The name change came during a signing ceremony where Democratic Gov. Janet Mills was surrounded by state lawmakers and tribal leaders, according to a news release from her office.
The bill was dubbed “LD 179 An Act To Change the Name of Columbus Day to Indigenous Peoples’ Day.”
“Our history is by no means perfect. But, for too long, it has been written and presented in a way that fails to acknowledge our shortcomings,” Mills said. “There is power in a name and in who we choose to honor.”
“Today, we take another step in healing the divisions of the past, in fostering inclusiveness, in telling a fuller, deeper history, and in bringing the State and Maine’s tribal communities together to build a future shaped by mutual trust and respect,” she continued.
The federal holiday in October is in honor of explorer Christopher Columbus.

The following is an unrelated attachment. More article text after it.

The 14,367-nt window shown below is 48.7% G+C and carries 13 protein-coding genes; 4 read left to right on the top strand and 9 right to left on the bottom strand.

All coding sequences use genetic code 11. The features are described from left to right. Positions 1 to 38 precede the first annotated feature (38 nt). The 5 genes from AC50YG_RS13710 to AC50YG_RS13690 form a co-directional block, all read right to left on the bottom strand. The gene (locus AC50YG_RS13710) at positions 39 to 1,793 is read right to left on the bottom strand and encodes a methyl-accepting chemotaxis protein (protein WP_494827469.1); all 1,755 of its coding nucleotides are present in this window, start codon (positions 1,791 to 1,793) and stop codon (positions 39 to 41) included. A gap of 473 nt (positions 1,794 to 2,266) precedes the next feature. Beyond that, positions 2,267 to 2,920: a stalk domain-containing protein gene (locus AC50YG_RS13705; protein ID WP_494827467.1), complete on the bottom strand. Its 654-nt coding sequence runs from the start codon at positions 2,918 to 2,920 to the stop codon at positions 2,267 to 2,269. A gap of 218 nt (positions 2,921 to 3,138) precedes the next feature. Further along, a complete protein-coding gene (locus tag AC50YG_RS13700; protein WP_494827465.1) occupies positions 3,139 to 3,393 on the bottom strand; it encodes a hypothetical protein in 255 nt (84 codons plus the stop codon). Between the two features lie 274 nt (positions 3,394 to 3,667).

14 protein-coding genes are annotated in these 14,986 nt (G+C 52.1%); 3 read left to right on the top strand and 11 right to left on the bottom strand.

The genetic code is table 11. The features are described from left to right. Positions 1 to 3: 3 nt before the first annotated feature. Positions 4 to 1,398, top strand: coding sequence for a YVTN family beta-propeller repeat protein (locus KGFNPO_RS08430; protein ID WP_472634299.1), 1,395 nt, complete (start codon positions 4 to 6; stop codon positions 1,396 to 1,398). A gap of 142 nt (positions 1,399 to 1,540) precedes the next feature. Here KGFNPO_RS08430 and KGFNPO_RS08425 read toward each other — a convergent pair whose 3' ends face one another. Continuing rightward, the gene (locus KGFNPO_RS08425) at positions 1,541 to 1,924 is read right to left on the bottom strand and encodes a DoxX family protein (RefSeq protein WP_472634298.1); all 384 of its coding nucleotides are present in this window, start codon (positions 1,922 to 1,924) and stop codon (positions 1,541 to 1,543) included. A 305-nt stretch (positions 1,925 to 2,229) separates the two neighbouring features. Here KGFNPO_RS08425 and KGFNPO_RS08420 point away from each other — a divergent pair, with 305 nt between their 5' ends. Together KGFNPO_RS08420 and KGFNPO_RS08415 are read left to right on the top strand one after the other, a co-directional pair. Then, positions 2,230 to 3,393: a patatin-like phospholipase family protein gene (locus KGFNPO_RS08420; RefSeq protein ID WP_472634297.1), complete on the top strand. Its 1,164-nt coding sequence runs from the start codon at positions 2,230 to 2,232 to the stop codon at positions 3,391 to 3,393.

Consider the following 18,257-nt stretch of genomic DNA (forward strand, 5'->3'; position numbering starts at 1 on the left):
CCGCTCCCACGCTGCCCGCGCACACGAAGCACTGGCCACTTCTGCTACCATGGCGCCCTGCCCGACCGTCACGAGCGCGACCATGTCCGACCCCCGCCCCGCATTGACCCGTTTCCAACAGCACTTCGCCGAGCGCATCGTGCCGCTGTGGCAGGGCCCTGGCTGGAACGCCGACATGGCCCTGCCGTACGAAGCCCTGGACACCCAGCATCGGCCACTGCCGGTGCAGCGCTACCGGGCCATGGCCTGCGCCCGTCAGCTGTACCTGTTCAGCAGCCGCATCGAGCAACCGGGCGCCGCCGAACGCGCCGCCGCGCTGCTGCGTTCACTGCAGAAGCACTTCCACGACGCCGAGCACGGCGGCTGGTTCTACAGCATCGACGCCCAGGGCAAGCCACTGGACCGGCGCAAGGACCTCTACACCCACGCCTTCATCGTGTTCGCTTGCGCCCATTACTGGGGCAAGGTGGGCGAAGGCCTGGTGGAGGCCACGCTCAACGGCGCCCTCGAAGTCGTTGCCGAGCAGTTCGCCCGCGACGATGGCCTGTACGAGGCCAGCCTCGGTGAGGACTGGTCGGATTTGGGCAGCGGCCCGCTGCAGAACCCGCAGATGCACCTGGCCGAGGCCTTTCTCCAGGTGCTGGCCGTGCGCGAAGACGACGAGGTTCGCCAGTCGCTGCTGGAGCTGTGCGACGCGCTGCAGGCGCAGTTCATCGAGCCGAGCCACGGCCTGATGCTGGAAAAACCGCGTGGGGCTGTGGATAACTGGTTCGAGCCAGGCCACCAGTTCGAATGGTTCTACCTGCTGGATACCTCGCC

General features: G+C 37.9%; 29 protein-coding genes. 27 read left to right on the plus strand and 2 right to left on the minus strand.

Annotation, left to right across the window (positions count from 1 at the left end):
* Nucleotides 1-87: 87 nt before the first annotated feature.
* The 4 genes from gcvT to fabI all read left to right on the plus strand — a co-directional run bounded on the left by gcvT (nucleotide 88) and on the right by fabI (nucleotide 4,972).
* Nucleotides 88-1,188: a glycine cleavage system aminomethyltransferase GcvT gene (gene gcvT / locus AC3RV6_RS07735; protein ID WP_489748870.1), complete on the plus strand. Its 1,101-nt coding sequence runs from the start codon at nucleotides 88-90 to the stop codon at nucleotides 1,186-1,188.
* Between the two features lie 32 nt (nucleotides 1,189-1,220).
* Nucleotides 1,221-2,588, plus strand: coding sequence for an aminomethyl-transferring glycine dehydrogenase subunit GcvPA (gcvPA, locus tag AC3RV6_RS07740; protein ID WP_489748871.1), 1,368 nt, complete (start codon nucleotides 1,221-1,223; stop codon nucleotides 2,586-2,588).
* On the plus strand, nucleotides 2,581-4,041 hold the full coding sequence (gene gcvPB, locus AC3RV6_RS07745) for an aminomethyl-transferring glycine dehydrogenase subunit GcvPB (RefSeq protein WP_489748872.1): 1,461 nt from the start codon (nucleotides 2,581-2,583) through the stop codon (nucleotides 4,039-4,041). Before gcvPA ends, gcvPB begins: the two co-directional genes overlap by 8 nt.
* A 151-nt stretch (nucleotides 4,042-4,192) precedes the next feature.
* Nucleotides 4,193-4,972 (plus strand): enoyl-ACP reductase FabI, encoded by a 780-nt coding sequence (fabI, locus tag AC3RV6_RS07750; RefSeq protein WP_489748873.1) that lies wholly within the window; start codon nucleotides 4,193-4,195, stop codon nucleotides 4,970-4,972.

With Maine's move, there are now five states that permanently honor indigenous people instead on the federal holiday, according to a tally by The Associated Press. Governors in four other states regularly issue proclamations honoring Native Americans on Columbus Day.
Native American tribes and others reportedly say celebrating the explorer ignores the effect the European arrival in the Americas had on the native peoples, who suffered violence, disease, enslavement, racism and exploitation at the hands of the settlers.
The Associated Press contributed to this report.